Many analog switches used in audio applications support negative voltages. As a result, shifting the DC bias of the signal down until the signal falls within the acceptable voltage range for the switch is a commonly implemented solution. Most frequently, the DC blocking approach is used. In this approach, the engineer places DC-blocking capacitors at the input of the analog switch. The problem with this approach is three-fold.
First, capacitors add components to an application that is already tight on space. Moreover, the capacitors that are added need to be fairly large in value so as to keep the cutoff frequency of the highpass filter they create as low as possible. Since the load at this point is the speaker rather than a higher-impedance input to the amplifier, this further increases the size of the capacitor needed to maintain audio quality.
The second issue that arises compounds the first. Capacitors added for DC blocking add phase distortions at low frequencies due to their voltage coefficient. The voltage coefficient describes how much the capacitance value changes with the voltage across the capacitor. Since at low frequencies the capacitor becomes higher impedance, a voltage develops across the capacitor thereby decreasing the capacitance below the rated value. As the frequency increases, so, too, does the capacitance. The change in capacitance introduces distortions at frequencies up to ten times higher than the -3dB point of the filter. Therefore, to keep the distortions out of the audible range, capacitors should be large enough to create a cutoff frequency as low as 2Hz. Additionally, the capacitors selected should have a low voltage coefficient, which typically excludes capacitors that are available in small packages, such as ceramics. Most commonly tantalum or electrolytic capacitors are used to keep the voltage coefficient low.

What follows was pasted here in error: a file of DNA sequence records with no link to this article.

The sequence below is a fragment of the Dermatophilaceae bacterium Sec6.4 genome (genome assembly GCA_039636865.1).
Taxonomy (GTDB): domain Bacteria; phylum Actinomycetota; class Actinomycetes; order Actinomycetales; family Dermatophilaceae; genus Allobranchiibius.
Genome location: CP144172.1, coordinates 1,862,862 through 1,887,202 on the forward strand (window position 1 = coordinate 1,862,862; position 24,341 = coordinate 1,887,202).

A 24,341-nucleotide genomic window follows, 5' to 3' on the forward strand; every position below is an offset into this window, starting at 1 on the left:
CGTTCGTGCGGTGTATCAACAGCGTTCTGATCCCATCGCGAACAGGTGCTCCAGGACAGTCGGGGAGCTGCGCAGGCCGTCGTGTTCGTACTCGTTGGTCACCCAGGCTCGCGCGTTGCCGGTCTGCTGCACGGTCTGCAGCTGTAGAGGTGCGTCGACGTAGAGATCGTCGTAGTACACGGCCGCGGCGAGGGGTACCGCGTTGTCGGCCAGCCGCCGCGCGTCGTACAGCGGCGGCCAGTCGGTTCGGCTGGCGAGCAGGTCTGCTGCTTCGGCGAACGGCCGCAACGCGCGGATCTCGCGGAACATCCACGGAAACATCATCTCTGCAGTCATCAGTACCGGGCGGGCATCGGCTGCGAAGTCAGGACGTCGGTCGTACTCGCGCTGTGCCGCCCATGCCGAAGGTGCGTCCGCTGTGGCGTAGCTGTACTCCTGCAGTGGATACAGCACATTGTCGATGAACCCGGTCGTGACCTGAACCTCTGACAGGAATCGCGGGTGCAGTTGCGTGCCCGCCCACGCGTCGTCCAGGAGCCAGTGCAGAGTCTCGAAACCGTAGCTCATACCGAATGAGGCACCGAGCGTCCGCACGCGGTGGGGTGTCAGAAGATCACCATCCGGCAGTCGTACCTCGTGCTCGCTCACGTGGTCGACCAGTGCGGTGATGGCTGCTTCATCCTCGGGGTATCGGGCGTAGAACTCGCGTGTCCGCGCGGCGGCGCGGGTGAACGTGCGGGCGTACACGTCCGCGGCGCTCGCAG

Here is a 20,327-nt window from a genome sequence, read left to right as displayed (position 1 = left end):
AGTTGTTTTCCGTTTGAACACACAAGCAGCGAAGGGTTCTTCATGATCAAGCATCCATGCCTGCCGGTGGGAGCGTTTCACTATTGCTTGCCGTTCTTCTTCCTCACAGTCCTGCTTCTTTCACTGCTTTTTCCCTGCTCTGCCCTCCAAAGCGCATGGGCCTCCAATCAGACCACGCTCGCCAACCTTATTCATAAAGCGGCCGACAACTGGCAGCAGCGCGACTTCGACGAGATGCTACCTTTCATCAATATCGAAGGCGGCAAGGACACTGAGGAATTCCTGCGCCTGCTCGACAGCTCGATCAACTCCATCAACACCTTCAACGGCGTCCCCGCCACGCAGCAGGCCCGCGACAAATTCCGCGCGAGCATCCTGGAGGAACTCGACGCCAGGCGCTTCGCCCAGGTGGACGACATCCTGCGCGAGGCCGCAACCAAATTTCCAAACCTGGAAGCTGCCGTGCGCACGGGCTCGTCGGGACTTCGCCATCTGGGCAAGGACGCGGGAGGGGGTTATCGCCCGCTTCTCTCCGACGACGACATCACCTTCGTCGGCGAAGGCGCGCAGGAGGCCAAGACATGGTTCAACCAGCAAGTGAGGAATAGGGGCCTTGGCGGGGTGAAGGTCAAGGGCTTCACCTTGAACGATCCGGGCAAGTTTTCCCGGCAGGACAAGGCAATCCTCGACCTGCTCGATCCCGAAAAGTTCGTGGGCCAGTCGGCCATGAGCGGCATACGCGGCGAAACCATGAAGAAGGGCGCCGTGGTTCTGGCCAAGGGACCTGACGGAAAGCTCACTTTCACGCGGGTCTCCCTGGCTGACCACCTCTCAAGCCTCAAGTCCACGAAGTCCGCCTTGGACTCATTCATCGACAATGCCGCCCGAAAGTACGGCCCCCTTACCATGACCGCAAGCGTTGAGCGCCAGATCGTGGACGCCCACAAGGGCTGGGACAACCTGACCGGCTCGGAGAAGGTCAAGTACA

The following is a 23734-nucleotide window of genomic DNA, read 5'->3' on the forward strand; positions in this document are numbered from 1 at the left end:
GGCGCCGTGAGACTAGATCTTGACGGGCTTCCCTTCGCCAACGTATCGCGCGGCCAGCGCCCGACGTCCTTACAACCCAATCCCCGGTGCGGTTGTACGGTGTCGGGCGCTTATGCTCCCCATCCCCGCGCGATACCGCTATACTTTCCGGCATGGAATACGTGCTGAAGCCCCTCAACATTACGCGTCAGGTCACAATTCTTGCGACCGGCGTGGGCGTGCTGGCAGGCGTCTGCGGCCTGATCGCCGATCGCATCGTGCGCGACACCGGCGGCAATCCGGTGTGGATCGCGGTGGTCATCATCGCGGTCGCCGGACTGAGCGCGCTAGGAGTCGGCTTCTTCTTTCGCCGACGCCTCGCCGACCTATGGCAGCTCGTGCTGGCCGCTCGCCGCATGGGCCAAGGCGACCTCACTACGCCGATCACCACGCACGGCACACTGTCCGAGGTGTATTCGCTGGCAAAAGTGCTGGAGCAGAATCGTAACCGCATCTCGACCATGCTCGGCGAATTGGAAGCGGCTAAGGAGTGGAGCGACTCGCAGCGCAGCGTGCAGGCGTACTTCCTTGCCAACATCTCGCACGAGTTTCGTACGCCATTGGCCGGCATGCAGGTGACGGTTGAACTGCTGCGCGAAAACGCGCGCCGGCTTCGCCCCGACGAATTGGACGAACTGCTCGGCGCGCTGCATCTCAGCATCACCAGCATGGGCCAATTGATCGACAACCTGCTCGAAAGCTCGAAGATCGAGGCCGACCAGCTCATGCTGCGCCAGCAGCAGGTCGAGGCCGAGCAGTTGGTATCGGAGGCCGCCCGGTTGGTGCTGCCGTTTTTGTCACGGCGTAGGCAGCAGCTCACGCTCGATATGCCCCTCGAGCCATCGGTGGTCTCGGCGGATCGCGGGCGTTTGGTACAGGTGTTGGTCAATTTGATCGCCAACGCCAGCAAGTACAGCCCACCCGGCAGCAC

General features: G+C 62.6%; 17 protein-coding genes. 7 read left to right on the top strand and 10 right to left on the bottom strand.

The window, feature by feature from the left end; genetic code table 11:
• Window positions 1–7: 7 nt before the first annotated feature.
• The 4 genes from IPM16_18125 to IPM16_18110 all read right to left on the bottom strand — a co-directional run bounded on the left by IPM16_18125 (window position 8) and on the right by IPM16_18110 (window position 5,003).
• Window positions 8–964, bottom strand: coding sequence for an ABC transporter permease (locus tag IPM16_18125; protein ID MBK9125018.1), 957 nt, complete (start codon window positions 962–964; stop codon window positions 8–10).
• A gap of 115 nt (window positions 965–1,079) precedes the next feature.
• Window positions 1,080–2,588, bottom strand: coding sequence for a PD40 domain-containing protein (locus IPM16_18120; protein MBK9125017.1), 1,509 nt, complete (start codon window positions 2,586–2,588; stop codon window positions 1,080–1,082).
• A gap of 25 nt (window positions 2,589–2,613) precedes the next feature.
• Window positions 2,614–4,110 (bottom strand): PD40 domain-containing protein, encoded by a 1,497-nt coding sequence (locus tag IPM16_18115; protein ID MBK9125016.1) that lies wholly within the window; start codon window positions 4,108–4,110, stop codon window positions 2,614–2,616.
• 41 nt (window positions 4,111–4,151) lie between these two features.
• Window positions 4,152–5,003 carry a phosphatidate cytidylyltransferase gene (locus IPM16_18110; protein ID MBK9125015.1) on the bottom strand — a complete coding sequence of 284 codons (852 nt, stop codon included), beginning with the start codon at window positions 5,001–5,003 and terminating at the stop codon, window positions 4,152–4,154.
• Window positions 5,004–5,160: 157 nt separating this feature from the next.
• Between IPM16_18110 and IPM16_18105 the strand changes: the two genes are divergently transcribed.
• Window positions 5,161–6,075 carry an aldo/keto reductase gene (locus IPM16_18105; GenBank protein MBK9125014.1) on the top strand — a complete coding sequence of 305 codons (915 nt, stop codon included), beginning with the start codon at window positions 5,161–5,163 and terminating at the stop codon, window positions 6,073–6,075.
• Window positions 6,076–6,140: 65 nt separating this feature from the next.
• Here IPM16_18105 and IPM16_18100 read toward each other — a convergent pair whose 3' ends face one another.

Finally, more distortions are introduced from factors such as nonlinearities in equivalent series resistance (ESR). Nonlinearities in the ESR can be frequency-dependent and in some cases limit power delivered to the speaker due to the increased impedance.
The DC-blocking approach solves the problem, but requires trade-offs in the areas of cost, audio quality, and space constraints.
The Maxim solution (Figure 1) to this problem is the MAX14689 ultra-small, double-pole, double-throw (DPDT) analog switch, which allows boosted signals to be passed without additional external circuitry. The MAX14689 features Beyond-the-Rails technology that allows signals up to ±5.5V to pass with ultra-low distortion while the device is supplied with voltages as low as +1.6V.
Figure 1. Solution for typical audio setup.
Given the ability of the MAX14689 to pass voltages above and below the supply rails, the need for DC blocking or a boosted external supply is eliminated. In fact, implementation of a multiplexed speaker using the MAX14689 allows the engineer to power the audio system with no additional external circuitry, saving considerable space. The ability to pass signals without DC-blocking capacitors eliminates both the space taken by and the distortions introduced by DC-blocking capacitors. The 1.2mm x 1.2mm, 9-bump wafer-level package (WLP) makes the MAX14689 the industry’s smallest DPDT analog switch, which enables additional space savings.
The MAX14689 utilizes “break-before-make” timing to prevent the two amplifiers from ever being shorted together, and it protects the audio quality of the system while also reducing the space required as compared to other common solutions. When powered with a supply as low as 2.5V, the low (0.25Ω typical) on-resistance of the switch allows for a highly efficient transfer of power to the speaker. The low THD+N introduced by the MAX14689 makes this solution excellent for audio systems where space, cost, and audio quality are highly important.
Boosted class-D amplifiers are attractive in battery-powered audio systems because they provide great increase in audio quality. Due to the higher power consumption of such amplifiers, however, it is not advantageous to have this type of system always on. Since multiplexing a single speaker to separate audio systems presents many advantages, the inability of typical analog switches to pass signals above and below their supply rails creates a problem worth solving. Traditional solutions introduce many unwanted effects, but the Maxim solution provides a simple, space-saving, and audio-quality-preserving solution.